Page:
AIR FORCE ACADEMY, Colo. (AP) — Air Force senior linebacker Kyle Johnson did some mapping and data collecting during his confidential summer internship at a think tank in the nation's capital.
Sorry, that's really all he can reveal. His work was either sensitive or classified.
He does have clearance to divulge his long-term game plan: Attend graduate school, go through special forces training and down the road become a leader in the intelligence community.
More immediately, and hardly hush-hush, Johnson wants to lead the Falcons back to a bowl game. The secret's certainly out on the hard-hitting, ball-hawking inside linebacker who runs like a safety.
"On a scale of 1 to 10, he's a 100 in terms of being an alert and instinctive football player," Air Force coach Troy Calhoun said. "He is focused and he is driven."
An apt description — focused on the now and driven toward the future.
About the now: The 6-foot, 225-pound Johnson 's mind is strictly on Colgate in the season opener on Aug. 31 at Falcon Stadium. It's the first step in helping the Falcons bounce back after two straight 5-7 seasons. They're predicted to finish third in the Mountain division of the Mountain West.
"As far as pure talent goes, this is the best team we've had since I've been here," said Johnson, a management major/Spanish minor from Jacksonville, Florida. "It's all about how we capitalize and use that potential."
About the future: He's got his path carefully mapped out to accomplish his goal of becoming a top figure in the world of intelligence by the time he's in his 50s .
Over the summer he worked with C4ADS, a nonprofit think tank in Washington, D.C., that provides data-driven analysis on global conflict and security issues. On its website the company said it uses "cutting-edge technologies to manage, integrate, and analyze disparate data from diverse languages, regions, and sources, incorporating our own field research from conflict zones and fragile states."
Johnson couldn't get into specifics about his role with C4ADS given the sensitive or classified nature of various projects. He did write a dossier that just might wind up in the hands of an intelligence agency.
Now that sure would look good on a graduate-school application.
A standout student, he's considering a list of grad schools that includes Oxford, Georgetown, Harvard and MIT. Johnson wants to earn a master's degree in international relations.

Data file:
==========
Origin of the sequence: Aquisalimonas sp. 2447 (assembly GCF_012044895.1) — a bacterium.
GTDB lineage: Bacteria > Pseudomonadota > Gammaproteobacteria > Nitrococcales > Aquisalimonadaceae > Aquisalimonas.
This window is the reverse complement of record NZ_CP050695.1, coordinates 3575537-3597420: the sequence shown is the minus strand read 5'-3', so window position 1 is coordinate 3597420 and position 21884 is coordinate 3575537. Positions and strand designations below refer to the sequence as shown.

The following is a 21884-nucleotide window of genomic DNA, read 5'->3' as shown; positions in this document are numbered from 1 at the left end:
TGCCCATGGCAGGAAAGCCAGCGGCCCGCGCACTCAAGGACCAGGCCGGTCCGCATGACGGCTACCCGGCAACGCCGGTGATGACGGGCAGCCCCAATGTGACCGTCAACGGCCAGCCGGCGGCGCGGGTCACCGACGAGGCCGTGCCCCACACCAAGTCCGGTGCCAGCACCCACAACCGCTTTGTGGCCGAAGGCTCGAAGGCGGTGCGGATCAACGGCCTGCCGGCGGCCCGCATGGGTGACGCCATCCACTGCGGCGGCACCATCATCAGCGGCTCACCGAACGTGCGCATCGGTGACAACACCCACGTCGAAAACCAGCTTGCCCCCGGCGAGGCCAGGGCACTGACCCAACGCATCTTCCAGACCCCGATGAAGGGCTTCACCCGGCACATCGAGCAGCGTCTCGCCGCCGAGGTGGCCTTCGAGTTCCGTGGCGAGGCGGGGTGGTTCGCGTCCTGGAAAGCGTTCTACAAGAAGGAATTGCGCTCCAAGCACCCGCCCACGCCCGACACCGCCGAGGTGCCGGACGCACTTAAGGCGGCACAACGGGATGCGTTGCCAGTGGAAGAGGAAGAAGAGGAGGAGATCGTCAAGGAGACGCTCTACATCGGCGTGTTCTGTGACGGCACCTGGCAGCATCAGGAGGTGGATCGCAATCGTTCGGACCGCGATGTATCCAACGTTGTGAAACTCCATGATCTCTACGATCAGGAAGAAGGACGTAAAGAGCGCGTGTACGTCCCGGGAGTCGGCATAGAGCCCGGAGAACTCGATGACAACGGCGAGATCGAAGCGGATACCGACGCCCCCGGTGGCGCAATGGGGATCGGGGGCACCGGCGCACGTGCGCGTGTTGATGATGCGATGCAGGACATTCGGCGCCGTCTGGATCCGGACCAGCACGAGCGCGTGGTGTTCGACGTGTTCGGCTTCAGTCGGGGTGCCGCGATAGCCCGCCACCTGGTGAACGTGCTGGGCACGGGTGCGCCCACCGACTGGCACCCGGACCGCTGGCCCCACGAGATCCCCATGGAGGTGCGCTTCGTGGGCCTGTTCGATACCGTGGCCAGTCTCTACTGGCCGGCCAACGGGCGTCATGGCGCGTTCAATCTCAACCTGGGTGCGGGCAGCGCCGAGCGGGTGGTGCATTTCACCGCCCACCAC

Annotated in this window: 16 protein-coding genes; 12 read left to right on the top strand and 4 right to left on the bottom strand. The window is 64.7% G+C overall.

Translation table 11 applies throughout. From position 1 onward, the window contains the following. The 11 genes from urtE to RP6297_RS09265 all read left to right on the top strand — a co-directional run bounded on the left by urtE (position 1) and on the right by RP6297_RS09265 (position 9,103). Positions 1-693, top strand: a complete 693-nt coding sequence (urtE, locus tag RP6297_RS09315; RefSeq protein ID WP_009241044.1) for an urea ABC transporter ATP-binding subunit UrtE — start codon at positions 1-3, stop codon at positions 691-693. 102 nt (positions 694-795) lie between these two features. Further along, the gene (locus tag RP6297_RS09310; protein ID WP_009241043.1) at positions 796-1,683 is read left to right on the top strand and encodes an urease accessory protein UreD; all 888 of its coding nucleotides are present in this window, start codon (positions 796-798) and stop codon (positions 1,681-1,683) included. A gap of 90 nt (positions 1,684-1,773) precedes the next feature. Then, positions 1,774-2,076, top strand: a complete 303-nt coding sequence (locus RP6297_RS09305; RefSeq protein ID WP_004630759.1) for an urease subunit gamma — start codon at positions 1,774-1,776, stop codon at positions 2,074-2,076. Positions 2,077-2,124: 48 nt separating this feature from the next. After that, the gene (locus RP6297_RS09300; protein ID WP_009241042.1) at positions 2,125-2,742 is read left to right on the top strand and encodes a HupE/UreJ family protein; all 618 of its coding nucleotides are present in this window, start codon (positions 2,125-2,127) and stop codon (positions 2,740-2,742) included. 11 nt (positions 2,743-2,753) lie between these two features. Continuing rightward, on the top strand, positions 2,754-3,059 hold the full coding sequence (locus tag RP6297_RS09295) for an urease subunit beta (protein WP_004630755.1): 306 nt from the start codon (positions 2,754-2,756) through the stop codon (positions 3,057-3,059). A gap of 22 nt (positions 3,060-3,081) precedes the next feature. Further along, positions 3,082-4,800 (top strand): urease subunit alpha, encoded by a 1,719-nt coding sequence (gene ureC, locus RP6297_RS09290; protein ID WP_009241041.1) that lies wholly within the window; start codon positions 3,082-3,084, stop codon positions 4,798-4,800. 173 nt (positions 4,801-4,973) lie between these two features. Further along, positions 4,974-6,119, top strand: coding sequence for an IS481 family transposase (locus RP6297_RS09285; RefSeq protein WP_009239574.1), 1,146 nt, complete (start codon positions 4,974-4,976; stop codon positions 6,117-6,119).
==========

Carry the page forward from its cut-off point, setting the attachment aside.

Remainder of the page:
Then, it's on to special forces training to fulfill his military duties. Maybe through the Air Force or possibly a cross-commission program with the Army Green Berets or Navy SEALs.
"There's a clear pipeline to the intelligence agency especially from the officer corps," said Johnson, who completed a language immersion program a summer ago and was on the cadet leadership team during survival training. "There's a lot of ways to make the world a better place. In the short term, reducing and subtracting negatives is probably the most efficient. When my body can no longer support the lifestyle of an operator, I can move on to using what God's given me up here (his head) and make an even bigger impact."
Hence, his designs on going into the intelligence field.
"I'm hoping to bring a moral purpose and a modern perspective," Johnson said.
He couldn't disclose more of his vision than that. Not because it's classified, but because it's actually part of his grad-school essay.
There's one thing that could put his plans on temporary hold — a chance in the NFL. President Donald Trump recently said he is looking into offering a waiver that would allow athletes attending the nation's military academies to play professional sports immediately upon graduation. Under the current framework, athletes have to serve two years of active duty before applying for reserve status to pursue a career in professional sports.
"If I play really well, of course I'd love to have that opportunity," Johnson said. "But that's selfish. More than me, I'm part of a team. That's bigger than what I am. My commitment is to be the best football player I can right now for them."
Johnson is coming off a season in which he was second on the team in tackles (70) and tackles for loss (7 ½). He also returned an interception 32 yards for a TD against Stony Brook.
"Kyle is a character," friend and defensive back Jeremy Fejedelem said. "He's always high-energy and a super-athletic football player. You can expect a lot of big things out of Kyle."
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